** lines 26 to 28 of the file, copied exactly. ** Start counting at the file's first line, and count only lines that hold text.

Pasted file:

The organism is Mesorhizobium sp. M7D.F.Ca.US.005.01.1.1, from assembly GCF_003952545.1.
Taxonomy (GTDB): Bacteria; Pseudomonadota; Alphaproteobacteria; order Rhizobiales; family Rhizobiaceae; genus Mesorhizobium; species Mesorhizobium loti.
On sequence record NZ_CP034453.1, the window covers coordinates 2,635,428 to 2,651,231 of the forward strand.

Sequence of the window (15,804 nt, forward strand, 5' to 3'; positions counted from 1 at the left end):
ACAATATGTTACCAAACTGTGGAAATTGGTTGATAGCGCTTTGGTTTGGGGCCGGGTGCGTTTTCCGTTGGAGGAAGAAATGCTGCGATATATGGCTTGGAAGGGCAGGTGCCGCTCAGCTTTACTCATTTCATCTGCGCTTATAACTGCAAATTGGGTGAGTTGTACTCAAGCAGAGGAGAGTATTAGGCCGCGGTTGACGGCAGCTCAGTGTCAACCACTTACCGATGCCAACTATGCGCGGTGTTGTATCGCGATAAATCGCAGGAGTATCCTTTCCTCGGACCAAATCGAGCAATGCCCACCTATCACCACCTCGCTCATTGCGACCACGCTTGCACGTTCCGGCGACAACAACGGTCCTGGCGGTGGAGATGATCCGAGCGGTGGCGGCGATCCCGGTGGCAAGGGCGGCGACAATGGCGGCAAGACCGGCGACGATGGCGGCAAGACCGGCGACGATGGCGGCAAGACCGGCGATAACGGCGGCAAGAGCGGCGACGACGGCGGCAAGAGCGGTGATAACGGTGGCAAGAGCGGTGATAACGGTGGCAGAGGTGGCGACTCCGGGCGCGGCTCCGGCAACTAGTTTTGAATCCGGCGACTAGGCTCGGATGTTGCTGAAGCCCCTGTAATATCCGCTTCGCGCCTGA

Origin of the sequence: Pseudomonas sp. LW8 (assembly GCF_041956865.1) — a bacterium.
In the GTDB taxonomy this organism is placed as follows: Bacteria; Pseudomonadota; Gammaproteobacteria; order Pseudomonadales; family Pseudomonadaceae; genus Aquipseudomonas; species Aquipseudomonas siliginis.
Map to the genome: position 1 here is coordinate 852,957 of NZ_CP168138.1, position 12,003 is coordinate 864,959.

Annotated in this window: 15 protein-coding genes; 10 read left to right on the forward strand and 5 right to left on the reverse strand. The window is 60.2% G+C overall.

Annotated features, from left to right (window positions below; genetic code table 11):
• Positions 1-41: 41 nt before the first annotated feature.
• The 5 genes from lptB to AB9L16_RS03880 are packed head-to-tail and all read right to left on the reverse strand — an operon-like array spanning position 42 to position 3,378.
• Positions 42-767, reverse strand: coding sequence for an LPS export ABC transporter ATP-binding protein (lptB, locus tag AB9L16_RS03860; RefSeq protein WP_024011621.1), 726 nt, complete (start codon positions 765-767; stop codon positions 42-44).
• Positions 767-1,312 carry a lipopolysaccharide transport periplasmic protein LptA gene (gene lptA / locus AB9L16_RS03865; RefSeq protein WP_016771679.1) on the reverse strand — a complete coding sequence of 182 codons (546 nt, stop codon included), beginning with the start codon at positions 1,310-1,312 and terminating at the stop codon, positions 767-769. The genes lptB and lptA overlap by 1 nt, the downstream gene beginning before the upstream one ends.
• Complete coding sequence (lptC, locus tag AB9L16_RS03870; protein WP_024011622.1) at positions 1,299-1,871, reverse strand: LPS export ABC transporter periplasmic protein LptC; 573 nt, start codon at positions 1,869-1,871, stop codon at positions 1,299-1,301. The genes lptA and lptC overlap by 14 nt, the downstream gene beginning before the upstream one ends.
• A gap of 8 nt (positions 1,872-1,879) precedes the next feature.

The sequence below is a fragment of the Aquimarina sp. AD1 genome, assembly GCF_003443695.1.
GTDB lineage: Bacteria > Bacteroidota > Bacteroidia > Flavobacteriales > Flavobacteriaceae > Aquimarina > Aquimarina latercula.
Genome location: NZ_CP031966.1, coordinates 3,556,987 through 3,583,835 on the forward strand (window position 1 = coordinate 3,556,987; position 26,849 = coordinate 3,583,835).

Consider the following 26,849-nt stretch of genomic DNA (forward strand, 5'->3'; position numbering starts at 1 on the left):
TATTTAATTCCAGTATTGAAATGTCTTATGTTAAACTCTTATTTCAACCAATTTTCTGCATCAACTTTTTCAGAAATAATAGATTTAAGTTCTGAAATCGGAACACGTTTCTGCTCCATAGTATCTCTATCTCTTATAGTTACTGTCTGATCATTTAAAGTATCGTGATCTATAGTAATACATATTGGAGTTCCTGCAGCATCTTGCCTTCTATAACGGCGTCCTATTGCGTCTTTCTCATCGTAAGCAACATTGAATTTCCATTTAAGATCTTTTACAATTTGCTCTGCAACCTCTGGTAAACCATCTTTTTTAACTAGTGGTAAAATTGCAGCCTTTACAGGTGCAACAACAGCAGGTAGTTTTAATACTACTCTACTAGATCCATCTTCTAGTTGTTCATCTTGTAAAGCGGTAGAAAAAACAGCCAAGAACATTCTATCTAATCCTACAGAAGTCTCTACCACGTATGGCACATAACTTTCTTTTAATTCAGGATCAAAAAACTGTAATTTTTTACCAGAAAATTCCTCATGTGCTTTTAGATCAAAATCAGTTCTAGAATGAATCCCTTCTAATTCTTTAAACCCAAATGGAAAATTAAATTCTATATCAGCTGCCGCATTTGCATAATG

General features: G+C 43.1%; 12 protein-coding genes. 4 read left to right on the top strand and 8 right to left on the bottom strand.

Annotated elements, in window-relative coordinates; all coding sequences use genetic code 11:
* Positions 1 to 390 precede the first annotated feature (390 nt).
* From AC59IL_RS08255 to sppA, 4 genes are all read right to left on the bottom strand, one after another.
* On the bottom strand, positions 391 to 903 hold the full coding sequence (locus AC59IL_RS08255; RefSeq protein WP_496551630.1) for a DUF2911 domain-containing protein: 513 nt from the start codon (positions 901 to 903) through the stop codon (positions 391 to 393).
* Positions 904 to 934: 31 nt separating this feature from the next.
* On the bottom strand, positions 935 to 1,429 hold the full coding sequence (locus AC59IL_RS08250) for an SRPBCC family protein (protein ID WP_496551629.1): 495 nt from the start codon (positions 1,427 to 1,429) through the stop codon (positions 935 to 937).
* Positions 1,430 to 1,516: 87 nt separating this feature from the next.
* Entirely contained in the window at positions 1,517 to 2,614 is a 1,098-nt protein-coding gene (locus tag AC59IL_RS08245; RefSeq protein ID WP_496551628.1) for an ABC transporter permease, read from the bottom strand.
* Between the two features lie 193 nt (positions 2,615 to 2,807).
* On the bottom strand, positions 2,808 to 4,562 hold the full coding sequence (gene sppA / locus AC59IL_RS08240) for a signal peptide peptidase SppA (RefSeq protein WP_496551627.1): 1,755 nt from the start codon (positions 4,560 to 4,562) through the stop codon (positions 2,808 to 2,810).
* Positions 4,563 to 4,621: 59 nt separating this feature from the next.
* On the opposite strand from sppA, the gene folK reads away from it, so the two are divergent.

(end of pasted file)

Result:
* On the bottom strand, positions 391 to 903 hold the full coding sequence (locus AC59IL_RS08255; RefSeq protein WP_496551630.1) for a DUF2911 domain-containing protein: 513 nt from the start codon (positions 901 to 903) through the stop codon (positions 391 to 393).
* Positions 904 to 934: 31 nt separating this feature from the next.
* On the bottom strand, positions 935 to 1,429 hold the full coding sequence (locus AC59IL_RS08250) for an SRPBCC family protein (protein ID WP_496551629.1): 495 nt from the start codon (positions 1,427 to 1,429) through the stop codon (positions 935 to 937).